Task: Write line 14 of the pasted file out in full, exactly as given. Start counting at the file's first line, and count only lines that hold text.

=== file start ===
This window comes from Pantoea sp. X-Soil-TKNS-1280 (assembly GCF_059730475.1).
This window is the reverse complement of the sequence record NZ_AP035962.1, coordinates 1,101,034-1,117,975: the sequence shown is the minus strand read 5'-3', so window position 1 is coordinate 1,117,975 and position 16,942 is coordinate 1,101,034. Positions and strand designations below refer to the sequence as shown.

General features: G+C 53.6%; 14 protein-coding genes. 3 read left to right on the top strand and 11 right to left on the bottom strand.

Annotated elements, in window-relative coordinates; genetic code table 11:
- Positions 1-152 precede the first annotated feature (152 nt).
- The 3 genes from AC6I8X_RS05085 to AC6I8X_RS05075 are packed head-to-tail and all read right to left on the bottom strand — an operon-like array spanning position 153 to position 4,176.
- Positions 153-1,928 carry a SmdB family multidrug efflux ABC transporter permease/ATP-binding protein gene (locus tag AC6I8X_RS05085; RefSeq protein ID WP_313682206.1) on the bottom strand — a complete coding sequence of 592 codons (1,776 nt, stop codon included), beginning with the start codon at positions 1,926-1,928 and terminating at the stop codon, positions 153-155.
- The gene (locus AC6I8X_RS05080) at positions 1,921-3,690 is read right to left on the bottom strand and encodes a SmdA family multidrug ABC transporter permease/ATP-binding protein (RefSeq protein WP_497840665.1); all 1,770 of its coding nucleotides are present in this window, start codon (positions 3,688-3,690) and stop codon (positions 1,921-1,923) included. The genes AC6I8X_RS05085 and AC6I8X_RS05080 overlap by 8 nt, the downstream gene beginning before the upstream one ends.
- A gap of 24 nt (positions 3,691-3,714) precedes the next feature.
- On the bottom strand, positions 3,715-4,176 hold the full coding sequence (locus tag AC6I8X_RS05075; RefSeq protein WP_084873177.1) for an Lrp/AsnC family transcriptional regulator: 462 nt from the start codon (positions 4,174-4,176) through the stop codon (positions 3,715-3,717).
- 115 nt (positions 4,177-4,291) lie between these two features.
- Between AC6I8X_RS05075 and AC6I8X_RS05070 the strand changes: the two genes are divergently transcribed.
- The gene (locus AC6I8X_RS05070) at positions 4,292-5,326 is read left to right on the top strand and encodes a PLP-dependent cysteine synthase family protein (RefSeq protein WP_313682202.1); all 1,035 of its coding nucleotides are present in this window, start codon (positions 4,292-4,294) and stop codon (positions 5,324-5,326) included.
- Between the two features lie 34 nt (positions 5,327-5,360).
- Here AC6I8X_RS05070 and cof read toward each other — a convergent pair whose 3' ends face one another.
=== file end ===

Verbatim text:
- Between the two features lie 34 nt (positions 5,327-5,360).